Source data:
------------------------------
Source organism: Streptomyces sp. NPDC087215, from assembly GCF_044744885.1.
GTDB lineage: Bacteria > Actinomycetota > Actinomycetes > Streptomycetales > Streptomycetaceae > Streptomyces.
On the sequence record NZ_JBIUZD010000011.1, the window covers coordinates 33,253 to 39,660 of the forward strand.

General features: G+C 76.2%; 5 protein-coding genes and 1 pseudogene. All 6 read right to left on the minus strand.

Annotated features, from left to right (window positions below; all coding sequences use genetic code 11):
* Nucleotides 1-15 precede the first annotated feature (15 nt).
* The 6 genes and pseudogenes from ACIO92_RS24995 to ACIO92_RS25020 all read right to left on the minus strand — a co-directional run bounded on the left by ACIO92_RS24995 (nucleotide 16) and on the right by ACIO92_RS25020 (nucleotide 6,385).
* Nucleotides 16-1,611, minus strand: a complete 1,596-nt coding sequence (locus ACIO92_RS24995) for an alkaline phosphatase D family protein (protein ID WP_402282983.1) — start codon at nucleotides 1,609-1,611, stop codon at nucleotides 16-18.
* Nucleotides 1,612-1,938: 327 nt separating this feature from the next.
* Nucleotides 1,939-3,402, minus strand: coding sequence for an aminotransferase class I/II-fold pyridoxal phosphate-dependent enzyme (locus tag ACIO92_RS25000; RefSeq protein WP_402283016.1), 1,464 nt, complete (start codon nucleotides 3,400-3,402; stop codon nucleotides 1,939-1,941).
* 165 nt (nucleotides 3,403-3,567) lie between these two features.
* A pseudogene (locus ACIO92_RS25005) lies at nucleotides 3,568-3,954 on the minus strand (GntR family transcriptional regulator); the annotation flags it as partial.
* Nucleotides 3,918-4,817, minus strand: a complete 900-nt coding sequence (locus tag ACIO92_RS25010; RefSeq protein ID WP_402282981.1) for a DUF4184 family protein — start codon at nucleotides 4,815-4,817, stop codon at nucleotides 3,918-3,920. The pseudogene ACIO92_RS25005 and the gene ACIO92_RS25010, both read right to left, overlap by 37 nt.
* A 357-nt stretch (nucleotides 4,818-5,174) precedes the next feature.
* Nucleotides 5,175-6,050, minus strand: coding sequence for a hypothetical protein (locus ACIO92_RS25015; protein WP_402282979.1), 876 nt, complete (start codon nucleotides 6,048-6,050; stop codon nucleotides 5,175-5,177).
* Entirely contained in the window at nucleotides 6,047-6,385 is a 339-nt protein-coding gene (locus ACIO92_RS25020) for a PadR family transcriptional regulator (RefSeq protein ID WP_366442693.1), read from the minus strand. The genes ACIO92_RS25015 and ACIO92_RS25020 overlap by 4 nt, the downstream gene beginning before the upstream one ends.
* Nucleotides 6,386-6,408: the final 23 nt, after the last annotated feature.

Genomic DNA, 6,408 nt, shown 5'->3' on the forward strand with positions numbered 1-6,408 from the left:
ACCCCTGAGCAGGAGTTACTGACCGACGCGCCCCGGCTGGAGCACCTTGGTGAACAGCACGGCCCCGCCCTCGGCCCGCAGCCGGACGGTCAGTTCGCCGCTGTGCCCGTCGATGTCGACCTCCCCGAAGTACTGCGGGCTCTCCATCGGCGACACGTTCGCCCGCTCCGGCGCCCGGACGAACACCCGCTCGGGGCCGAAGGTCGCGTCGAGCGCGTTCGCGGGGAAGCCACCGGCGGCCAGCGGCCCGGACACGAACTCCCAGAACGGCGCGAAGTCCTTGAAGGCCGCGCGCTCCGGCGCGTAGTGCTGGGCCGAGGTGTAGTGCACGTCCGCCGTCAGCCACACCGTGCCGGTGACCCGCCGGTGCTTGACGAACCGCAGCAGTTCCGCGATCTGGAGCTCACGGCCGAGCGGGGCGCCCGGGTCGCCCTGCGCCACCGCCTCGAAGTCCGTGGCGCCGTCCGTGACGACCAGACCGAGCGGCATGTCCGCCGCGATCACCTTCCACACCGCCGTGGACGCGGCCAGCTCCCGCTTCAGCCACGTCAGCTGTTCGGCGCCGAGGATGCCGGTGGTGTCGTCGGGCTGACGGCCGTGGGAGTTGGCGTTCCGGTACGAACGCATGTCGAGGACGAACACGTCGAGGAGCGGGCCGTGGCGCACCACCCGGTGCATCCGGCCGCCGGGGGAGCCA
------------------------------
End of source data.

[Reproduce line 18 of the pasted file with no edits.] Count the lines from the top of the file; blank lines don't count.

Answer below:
Genomic DNA, 6,408 nt, shown 5'->3' on the forward strand with positions numbered 1-6,408 from the left: